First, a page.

The bottom line, I want to get the person to see that Jesus guarantees them irrevocable eternal life. I've found that clarifying the passive nature of faith gives people solid assurance in Christ. People who think faith is a decision often wonder if they "trusted" Christ correctly and many end up doubting their salvation. Knowing that faith is passive is helpful. A person can easily know that they personally have eternal security through Christ alone, apart from any work, once they realize faith is passive. The same way they're passively convinced that they're human, they can passively know whether or not they believe Jesus' promise of irrevocable eternal life to them.

    By Anonymous danny, at Thursday, August 09, 2007 4:20:00 PM  

  • Danny,

    Not to be accusatory, but it sounds like you are straddling the fence between Calvinism and Biblical Grace salvation. Are you sure you aren't a "closet" Calvinist? ;-)

    I have heard many Calvinist preachers preach the Gospel (almost) clearly.. and leave everyone hanging. They seem to agree with your "passive" belief system. Because:

    They never follow with a plea that those understanding the Gospel for the first time make a decision to trust Jesus as Savior. Nothing wrong with a question such as, "Does that make sense to you? If yes, will you believe in, (trust, place your faith in} Jesus Christ right now?"

    Trust is not a bad word.. Matthew 12:21 "And in His name shall the Gentiles trust." And many more.

    To ask someone to believe or trust in Christ does not mean praying a prayer -- I agree with you it is unscriptural. However, I do think we are remiss if we do not ask them to believe in Christ for eternal life.

    BTW, Eternal life is by definition, eternal, everlasting, without end... no need for the phrase "irrevocable eternal life."

    ExP(Jack)

    By Anonymous ExPreacherMan, at Thursday, August 09, 2007 6:03:00 PM  

  • Mr. expreacherman,
    you said....And now I am Heaven bound -- by God's Grace and my choice, decision, faith, belief, etc.

    I certainly agree that faith is something we must willingly express to be justified.

    However, "my choice" implies that you had no help from the Holy Spirit. Do you feel like you made the decision totally on your own without any enabling by the Holy Spirit?

    By Blogger jazzycat, at Thursday, August 09, 2007 6:16:00 PM  

  • Jazzycat,

    I believe I was drawn by the Holy Spirit, (as is everyone) heard the Gospel and I made the choice to believe.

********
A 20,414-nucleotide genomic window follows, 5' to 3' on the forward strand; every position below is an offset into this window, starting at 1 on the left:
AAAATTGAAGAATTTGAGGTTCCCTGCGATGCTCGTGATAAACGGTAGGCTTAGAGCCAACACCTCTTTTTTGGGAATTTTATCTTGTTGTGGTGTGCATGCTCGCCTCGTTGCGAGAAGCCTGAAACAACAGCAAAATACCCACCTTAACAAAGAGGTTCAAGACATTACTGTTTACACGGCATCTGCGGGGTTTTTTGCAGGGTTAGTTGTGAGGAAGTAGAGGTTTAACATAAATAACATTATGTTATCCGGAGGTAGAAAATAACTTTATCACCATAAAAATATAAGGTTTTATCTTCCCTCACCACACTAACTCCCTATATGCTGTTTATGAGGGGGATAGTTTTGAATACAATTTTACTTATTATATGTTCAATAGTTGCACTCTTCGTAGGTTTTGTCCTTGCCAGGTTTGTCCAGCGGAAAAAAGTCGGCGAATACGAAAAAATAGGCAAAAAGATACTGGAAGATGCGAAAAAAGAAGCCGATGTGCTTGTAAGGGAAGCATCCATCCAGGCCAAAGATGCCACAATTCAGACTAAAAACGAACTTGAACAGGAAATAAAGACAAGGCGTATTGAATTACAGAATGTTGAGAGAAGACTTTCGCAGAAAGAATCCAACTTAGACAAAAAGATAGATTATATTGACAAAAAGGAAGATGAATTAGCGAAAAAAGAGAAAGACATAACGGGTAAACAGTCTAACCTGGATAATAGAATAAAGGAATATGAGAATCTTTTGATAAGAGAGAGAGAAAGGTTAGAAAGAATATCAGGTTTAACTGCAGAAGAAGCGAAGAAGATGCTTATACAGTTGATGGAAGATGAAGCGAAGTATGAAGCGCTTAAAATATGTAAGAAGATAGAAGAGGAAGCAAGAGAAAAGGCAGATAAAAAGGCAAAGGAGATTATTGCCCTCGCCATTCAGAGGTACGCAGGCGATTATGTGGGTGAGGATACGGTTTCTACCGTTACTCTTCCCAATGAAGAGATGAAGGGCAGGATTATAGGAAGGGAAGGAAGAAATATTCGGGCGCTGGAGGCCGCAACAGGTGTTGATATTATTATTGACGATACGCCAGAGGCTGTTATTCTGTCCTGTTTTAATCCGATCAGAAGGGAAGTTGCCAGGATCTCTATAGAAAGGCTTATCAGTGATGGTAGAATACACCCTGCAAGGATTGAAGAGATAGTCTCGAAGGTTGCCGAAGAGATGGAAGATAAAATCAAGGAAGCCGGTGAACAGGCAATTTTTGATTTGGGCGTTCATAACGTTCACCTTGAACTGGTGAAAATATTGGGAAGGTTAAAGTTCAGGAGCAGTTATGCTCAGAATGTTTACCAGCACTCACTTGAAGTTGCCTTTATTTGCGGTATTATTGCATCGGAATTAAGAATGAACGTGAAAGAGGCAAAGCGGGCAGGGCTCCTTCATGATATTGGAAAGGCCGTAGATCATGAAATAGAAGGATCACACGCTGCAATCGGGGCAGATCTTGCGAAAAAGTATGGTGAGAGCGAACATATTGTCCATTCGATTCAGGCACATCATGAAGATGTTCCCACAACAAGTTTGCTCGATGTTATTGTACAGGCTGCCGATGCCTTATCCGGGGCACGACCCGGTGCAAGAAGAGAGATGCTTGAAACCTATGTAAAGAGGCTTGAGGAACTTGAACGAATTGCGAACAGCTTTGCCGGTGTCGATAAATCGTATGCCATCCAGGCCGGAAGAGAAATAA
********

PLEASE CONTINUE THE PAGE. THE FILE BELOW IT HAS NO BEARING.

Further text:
ExP(Jack)

    By Anonymous ExPreacherMan, at Thursday, August 09, 2007 6:29:00 PM  

  • Mr. expreacherman,
    Would you say you couldn't have believed without the drawing of the Holy Spirit? In short do you credit the Holy Spirit or yourself for your choice?

    By Blogger jazzycat, at Thursday, August 09, 2007 7:36:00 PM  

  • Hey Jack,

    Believe me, I'm not straddling the line between Biblical Grace salvation and Calvinism. The Calvinists all know how much I can't stand Calvinism. If you read more of Antonio's posts as well as articles at GES, you will find that many Free Gracers take a passive view of faith. Antonio takes the same approach that I do. A person does make the decision to search the Scriptures, listen to a Gospel presentation, or whatever, but once they've heard, they will either believe they are a recipient of eternal life through Christ alone or they won't. The decision stops at the hearing, after hearing, a person will either believe or not believe.

    You can't ask a person if they would like to put their faith in Christ. You're only putting them on the spot. What you do is tell them the message of faith alone in Christ alone for eternal life. After you're done, you can definitely ask them if they believe that they are eternally secure through Christ. Your job is to preach the Gospel and salvation by faith alone in Christ alone clearly. Faith comes by hearing. If you give a person a clear Gospel presentation, you allow the Holy Spirit to work. After you're done, you can ask the person if they believe what you said is true. You should ask them if they have believed. But you can't ask someone to put their faith in Christ. People believe in Christ at the end of a clear presentation, not when you ask them to.

    Of course eternal life is eternal. But the problem is that Catholics and Arminians don't seem to understand that, so adding the word "irrevocable" is good for emphasis. It's the same as describing salvation as a free gift. Of course a gift is free to the recipient by definition, but we all add the word "free" to emphasize the point.

    By Anonymous danny, at Thursday, August 09, 2007 8:03:00 PM  

  • Danny wrote: I agree that faith is NOT a gift from God

    I disagree. It is given unto us not only to believe, but also to suffer for His sake (Philippians 1:29) and again: We "believe through grace" (Acts 18:24)

    By Blogger GOODNIGHTSAFEHOME, at Friday, August 10, 2007 12:59:00 AM  

  • Sorry guys,

    As so often happens, this discussion has devolved into an exercise in semantic double-talk and is a complete waste of time.

    Thanks for the give-and-take.. I'll just keep on leading folks to salvation in Christ alone by sharing His death, burial and resurrection and then asking them to believe in Jesus as their Savior.. without works. Their choice.

    In Christ eternally by God's Grace and my choice.

    ExP(Jack)

    By Anonymous ExPreacherMan, at Friday, August 10, 2007 5:26:00 AM  

Post a Comment

Links to this post:

Create a Link

<< Home